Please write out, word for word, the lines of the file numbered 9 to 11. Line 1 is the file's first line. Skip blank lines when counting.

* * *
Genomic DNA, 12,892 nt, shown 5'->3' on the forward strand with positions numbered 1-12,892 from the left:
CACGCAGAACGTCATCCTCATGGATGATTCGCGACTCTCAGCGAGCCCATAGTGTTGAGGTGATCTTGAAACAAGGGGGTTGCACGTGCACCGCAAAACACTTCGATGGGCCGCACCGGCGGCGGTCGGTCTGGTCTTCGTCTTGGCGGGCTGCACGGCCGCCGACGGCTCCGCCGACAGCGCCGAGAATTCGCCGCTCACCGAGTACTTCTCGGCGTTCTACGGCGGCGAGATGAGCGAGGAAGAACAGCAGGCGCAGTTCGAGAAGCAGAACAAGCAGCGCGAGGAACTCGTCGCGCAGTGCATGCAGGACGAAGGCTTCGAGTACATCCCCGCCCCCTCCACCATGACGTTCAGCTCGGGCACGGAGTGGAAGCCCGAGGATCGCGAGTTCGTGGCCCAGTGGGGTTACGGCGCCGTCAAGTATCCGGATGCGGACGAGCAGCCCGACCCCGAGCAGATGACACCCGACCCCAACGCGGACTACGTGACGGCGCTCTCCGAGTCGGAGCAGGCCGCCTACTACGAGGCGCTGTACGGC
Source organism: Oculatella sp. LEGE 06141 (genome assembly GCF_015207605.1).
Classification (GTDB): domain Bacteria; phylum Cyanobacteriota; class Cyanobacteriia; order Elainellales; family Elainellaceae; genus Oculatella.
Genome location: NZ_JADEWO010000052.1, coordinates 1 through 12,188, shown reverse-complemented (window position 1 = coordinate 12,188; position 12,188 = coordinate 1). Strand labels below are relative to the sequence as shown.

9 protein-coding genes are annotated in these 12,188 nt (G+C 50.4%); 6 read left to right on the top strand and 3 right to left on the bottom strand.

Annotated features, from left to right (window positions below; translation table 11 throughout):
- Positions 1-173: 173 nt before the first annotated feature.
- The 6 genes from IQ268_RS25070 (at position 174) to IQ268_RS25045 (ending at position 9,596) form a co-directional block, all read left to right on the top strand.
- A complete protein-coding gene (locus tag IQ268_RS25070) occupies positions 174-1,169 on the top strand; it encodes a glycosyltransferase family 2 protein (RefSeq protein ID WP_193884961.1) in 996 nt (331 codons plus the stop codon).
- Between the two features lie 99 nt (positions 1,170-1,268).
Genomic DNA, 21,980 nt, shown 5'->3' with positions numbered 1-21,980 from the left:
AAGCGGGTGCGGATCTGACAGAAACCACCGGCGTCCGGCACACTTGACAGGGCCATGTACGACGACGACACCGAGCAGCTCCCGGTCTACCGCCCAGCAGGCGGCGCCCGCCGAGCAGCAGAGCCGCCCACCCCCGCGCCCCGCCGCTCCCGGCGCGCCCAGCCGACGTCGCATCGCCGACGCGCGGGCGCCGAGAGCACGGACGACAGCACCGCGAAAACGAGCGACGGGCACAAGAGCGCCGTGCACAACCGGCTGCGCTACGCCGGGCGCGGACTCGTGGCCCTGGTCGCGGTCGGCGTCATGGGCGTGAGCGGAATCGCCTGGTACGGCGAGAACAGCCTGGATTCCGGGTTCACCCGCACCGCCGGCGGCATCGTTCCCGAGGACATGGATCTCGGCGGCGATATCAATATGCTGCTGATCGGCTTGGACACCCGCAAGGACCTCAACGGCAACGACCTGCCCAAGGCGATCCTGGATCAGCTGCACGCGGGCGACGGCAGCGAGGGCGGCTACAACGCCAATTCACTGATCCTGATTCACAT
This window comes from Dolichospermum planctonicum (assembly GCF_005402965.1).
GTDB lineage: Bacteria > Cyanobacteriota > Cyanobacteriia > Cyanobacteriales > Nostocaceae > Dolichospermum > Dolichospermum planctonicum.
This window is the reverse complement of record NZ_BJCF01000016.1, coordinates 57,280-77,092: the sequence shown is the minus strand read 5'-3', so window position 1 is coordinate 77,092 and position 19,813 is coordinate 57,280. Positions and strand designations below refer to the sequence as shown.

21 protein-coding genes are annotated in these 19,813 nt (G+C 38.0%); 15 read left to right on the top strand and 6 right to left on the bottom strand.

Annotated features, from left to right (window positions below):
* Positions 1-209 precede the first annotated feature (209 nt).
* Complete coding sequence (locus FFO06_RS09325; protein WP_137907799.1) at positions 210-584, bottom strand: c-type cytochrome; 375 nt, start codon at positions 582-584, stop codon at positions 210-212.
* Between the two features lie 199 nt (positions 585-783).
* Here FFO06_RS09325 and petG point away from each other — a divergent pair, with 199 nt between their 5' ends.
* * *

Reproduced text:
- The 6 genes from IQ268_RS25070 (at position 174) to IQ268_RS25045 (ending at position 9,596) form a co-directional block, all read left to right on the top strand.
- A complete protein-coding gene (locus tag IQ268_RS25070) occupies positions 174-1,169 on the top strand; it encodes a glycosyltransferase family 2 protein (RefSeq protein ID WP_193884961.1) in 996 nt (331 codons plus the stop codon).
- Between the two features lie 99 nt (positions 1,170-1,268).